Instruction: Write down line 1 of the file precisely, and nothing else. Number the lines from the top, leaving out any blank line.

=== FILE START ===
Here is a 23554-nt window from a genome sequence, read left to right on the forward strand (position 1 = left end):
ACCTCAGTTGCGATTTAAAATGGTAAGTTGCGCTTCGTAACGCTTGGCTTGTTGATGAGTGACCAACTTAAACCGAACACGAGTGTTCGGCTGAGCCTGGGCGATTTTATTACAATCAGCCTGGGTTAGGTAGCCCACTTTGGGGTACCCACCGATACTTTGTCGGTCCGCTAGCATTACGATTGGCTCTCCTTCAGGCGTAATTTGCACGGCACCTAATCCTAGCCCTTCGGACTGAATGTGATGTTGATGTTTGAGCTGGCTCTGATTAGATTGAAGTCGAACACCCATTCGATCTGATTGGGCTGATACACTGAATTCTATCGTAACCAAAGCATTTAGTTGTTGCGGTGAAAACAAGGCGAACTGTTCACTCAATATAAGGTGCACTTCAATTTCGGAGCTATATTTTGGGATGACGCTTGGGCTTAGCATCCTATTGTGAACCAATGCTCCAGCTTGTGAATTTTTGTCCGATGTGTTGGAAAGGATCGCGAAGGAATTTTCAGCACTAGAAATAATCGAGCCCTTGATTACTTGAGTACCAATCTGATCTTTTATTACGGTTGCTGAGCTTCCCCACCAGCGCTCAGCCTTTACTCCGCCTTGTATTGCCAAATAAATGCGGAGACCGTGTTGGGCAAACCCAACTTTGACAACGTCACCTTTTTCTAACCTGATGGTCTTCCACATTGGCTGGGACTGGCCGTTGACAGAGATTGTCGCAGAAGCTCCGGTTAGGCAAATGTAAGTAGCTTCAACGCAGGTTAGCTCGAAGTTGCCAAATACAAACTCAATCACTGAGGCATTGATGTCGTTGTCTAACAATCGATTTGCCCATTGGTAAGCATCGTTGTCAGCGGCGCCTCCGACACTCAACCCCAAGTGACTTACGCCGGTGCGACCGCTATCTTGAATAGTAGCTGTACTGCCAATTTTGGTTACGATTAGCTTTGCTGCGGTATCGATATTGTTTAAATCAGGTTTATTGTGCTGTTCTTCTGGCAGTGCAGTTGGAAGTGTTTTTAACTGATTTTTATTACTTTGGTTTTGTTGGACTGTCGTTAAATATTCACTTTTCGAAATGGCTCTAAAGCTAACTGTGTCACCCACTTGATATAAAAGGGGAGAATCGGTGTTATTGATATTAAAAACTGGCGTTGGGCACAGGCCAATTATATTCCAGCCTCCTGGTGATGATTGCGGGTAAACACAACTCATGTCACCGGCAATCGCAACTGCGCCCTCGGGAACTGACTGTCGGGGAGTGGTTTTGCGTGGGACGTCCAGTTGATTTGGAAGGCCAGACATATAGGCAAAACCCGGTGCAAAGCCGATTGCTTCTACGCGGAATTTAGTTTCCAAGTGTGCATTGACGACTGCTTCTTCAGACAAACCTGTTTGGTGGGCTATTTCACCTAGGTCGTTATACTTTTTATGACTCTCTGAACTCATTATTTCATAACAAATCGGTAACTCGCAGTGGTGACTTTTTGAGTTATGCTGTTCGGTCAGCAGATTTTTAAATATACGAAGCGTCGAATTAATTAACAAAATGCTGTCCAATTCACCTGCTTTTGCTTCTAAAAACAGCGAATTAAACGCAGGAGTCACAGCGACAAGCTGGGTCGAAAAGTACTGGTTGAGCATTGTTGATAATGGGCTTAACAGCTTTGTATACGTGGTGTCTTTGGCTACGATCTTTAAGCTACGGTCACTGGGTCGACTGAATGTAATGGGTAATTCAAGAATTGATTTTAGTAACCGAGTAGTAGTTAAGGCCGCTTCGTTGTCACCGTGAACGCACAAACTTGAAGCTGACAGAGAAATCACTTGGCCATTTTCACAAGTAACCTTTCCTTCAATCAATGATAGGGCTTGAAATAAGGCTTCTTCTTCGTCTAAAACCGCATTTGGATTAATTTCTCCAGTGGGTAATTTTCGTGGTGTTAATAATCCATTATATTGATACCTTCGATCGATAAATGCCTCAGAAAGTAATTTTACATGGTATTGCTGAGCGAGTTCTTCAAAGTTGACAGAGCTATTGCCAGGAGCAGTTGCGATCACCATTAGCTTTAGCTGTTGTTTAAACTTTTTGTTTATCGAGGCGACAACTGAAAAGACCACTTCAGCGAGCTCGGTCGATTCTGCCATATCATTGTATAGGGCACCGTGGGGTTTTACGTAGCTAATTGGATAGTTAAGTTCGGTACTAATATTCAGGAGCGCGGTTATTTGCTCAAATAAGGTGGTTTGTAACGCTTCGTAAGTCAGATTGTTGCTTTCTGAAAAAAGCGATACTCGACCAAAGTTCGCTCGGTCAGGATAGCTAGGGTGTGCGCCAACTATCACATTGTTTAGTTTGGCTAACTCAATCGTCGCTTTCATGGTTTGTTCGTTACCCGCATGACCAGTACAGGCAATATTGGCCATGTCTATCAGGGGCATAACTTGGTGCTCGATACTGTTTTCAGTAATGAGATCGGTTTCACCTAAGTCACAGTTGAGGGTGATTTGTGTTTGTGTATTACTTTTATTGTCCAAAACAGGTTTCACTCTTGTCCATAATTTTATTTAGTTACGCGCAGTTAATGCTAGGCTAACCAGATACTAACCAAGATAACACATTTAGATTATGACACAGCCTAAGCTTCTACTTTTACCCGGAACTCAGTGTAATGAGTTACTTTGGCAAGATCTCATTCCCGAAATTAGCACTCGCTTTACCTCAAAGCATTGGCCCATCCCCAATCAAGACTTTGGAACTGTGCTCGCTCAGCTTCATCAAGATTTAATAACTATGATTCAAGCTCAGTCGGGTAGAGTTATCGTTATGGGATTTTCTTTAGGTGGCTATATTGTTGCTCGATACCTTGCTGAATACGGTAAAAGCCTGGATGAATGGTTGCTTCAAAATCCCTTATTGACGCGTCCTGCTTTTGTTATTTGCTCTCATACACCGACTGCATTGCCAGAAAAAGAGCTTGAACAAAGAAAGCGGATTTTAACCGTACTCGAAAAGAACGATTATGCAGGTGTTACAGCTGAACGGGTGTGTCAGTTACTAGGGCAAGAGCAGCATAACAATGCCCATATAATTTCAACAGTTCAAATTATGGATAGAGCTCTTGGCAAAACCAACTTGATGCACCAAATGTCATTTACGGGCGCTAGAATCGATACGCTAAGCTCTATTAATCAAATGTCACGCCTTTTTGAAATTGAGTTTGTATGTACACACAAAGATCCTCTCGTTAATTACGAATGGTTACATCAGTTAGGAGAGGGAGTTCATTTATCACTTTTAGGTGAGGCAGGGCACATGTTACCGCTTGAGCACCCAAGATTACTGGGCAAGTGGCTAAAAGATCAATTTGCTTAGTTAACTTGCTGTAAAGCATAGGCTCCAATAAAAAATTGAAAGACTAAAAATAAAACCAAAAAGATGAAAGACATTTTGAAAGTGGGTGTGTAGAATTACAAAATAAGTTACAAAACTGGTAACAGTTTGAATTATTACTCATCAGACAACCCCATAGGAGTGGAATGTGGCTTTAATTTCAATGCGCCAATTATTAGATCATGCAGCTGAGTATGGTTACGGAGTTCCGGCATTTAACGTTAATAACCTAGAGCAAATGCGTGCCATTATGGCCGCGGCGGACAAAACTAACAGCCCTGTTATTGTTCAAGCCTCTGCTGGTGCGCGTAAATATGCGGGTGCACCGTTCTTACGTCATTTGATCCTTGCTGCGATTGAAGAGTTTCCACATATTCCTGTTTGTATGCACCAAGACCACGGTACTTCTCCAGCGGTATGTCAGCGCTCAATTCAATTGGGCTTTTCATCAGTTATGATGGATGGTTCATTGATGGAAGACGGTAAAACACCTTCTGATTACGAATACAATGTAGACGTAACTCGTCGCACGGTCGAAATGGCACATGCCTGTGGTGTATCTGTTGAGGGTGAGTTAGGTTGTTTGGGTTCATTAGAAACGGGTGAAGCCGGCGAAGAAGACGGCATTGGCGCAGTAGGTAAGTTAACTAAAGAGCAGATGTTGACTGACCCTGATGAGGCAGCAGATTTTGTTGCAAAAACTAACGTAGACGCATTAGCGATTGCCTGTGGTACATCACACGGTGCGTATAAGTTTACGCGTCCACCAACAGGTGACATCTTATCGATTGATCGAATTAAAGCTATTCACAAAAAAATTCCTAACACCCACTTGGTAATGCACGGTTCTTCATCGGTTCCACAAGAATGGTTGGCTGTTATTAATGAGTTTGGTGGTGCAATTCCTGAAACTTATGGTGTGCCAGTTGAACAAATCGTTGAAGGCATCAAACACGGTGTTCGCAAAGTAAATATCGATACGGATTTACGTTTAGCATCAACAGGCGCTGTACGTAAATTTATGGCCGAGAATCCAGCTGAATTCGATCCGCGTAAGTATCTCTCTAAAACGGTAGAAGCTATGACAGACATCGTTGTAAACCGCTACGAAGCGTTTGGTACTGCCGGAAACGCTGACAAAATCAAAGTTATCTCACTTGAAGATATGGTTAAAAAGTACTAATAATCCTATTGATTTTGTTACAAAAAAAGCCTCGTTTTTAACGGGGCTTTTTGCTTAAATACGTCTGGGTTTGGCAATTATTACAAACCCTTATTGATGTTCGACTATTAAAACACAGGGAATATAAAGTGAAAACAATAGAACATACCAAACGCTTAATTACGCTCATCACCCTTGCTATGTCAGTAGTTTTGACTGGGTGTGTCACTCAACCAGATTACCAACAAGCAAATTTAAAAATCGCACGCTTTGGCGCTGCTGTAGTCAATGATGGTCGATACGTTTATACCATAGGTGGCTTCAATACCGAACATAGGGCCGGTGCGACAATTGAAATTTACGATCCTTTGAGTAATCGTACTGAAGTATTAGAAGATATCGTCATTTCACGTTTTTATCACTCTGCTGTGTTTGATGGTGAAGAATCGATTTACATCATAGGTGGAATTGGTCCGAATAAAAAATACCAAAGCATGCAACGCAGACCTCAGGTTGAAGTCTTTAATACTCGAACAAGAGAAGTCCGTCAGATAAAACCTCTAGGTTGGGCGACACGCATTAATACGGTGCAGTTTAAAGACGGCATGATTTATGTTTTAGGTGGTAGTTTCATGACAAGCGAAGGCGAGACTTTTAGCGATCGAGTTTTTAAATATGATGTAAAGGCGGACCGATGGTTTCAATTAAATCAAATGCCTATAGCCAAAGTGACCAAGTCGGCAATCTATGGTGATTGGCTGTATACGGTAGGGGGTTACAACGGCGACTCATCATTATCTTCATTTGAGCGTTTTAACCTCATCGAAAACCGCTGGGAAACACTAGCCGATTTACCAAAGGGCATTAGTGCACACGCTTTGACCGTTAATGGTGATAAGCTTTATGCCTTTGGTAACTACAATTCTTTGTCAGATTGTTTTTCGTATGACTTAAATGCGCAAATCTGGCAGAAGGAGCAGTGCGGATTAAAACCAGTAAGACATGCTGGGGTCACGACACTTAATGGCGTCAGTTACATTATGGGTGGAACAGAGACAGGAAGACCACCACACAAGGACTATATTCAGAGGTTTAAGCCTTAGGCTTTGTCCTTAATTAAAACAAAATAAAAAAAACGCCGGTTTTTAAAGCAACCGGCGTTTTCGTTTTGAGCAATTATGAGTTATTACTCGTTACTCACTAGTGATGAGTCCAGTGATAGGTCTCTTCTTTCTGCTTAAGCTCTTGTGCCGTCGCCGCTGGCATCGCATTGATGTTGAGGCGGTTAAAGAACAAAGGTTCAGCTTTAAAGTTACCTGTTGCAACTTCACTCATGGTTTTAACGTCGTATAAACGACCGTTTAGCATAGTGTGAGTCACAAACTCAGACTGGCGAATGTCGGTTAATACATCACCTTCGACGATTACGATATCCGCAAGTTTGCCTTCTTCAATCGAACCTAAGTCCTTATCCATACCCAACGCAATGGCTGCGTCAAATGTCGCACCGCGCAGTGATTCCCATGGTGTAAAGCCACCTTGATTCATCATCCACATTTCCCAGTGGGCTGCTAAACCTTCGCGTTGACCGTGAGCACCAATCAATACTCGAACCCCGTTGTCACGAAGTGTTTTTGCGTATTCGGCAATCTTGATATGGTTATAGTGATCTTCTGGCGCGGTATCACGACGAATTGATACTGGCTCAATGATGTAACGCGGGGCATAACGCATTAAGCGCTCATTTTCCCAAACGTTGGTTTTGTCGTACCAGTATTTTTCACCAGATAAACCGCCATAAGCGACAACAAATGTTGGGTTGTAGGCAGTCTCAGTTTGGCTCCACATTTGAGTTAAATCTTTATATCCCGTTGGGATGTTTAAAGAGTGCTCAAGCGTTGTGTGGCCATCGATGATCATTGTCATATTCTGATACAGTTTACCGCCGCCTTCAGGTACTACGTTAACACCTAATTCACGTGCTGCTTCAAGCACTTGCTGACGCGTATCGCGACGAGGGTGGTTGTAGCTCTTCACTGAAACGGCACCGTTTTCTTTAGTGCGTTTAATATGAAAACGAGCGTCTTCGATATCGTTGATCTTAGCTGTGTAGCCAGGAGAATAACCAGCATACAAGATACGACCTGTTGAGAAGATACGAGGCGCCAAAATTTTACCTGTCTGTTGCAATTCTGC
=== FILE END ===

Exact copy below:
Here is a 23554-nt window from a genome sequence, read left to right on the forward strand (position 1 = left end):